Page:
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Buy for $28.00
"A brilliant duet and a moving exploration of the American immigrant experience." (Ruth Ozeki, author of A Tale for the Time Being)
A dual first-person memoir by the acclaimed Vietnamese American novelist and her thoroughly American teenage daughter.
In 1975, 13-year-old Lan Cao boarded an airplane in Saigon and got off in a world where she faced hosts she had not met before, a language she didn't speak, and food she didn't recognize, with the faint hope that she would be able to go home soon. Lan fought her way through confusion, and racism, to become a successful lawyer and novelist. Four decades later, she faced the biggest challenge in her life: raising her daughter, Harlan - half Vietnamese by birth and 100 percent American teenager by inclination. In their lyrical joint memoir, told in alternating voices, mother and daughter cross ages and ethnicities to tackle the hardest questions about assimilation, aspiration, and family.
Lan wrestles with her identities as not merely an immigrant, but a refugee from an unpopular war. She has bigoted teachers who undermine her in the classroom and tormenting inner demons, but she does achieve - either despite or because of the work ethic and tight support of a traditional Vietnamese family struggling to get by in a small American town. Lan has ambitions, for herself and for her daughter, but even as an adult feels tentative about her place in her adoptive country and ventures through motherhood as if it is a foreign landscape.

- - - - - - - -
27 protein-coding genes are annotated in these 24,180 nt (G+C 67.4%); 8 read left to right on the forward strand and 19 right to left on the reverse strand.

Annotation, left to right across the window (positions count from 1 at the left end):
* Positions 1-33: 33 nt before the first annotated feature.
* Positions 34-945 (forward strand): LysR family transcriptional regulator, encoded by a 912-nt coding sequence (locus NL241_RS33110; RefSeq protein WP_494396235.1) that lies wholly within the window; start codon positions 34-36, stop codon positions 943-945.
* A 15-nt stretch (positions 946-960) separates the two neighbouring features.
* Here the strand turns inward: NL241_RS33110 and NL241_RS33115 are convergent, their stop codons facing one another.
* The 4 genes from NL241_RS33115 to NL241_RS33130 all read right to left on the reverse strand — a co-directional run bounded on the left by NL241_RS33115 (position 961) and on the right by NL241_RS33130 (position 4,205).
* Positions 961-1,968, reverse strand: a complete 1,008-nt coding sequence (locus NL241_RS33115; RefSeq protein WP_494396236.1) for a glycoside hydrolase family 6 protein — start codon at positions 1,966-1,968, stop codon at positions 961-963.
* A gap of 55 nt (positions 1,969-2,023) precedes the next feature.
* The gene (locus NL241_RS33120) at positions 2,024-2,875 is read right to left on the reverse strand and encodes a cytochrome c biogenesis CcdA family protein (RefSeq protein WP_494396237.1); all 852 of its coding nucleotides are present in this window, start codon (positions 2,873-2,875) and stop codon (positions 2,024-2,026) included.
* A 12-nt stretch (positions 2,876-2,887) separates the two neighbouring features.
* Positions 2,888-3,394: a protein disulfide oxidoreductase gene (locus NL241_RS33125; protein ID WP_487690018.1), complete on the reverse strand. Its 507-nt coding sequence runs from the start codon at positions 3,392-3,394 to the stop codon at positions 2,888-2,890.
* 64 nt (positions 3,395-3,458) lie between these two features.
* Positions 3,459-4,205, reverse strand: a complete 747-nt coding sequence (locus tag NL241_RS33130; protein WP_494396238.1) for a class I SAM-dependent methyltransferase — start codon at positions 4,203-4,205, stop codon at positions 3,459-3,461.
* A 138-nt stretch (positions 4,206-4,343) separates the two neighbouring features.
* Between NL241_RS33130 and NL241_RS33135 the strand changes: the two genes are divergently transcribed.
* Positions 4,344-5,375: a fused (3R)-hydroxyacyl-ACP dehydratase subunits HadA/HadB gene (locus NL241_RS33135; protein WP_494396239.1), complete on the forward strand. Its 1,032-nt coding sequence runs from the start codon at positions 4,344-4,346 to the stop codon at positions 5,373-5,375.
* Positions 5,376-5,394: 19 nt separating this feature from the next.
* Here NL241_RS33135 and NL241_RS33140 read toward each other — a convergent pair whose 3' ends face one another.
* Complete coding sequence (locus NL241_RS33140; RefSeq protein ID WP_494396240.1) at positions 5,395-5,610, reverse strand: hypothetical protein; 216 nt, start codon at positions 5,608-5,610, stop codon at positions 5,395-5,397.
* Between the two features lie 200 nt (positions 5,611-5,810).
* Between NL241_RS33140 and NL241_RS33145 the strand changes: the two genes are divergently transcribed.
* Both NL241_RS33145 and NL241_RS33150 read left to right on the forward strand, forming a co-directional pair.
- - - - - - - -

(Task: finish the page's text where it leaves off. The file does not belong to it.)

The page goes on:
Reflecting and refracting her mother's narrative, Harlan fiercely describes the rites of passage of childhood and adolescence, filtered through the aftereffects of her family's history of war, tragedy, and migration. Harlan's struggle to make friends in high school challenges her mother to step back and let her daughter find her own way.
Family in Six Tones speaks both to the unique struggles of refugees and to the universal tug-of-war between mothers and daughters. The journey of an immigrant - away from war and loss toward peace and a new life - and the journey of a mother raising a child to be secure and happy are both steep paths filled with detours and stumbling blocks. Through explosive fights and painful setbacks, mother and daughter search for a way to accept the past and face the future together.
”What makes this memoir especially compelling is the way these two separate but linked perspectives illuminate silences or gaps in the stories each woman tells. For example, Cao's probing but emotionally restrained narrative focuses on the facts of her remarkable life ... As it celebrates the mother-daughter bond, this book reveals the added complexities that bring together refugee mothers and their American children while also maintaining a certainunbridgeable distance ... An eloquent and affecting multigenerational memoir.“ (Kirkus Reviews)
“Family in Six Tones is a brilliant duet and a moving exploration of the American immigrant experience. Mother and daughter speak to each other across generations and cultures, revealing and bridging their differences with patience and hard-won trust. Their astonishingly heartfelt dialogue offers a model for sharing the deeper truths that so often get ignored or forgotten.” (Ruth Ozeki, author of A Tale for the Time Being)
"Startling and necessary, Family in Six Tones takes us deep into the singular bond of a mother and daughter, fiercely connected by a love wrought out of loss and the will to create anew. This memoir will forever trouble the water of the American Dream, complicating it and clarifying it of the myths and masks of survival, assimilation, and success. It reminds us that Vietnamese refugees, like so many who call this country home, are not amnesiacs. We carry within us memories of faraway places and discarded lives. Thus our dreams here are haunted, unsettled, and yet we still dream." (Monique Truong, author of The Book of Salt)
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What writing should be
Immersive, informative, heartfelt, thought-provoking, informative, beautiful.
Tough subjects, brave that they tackled them publicly - and we as readers are lucky that they did!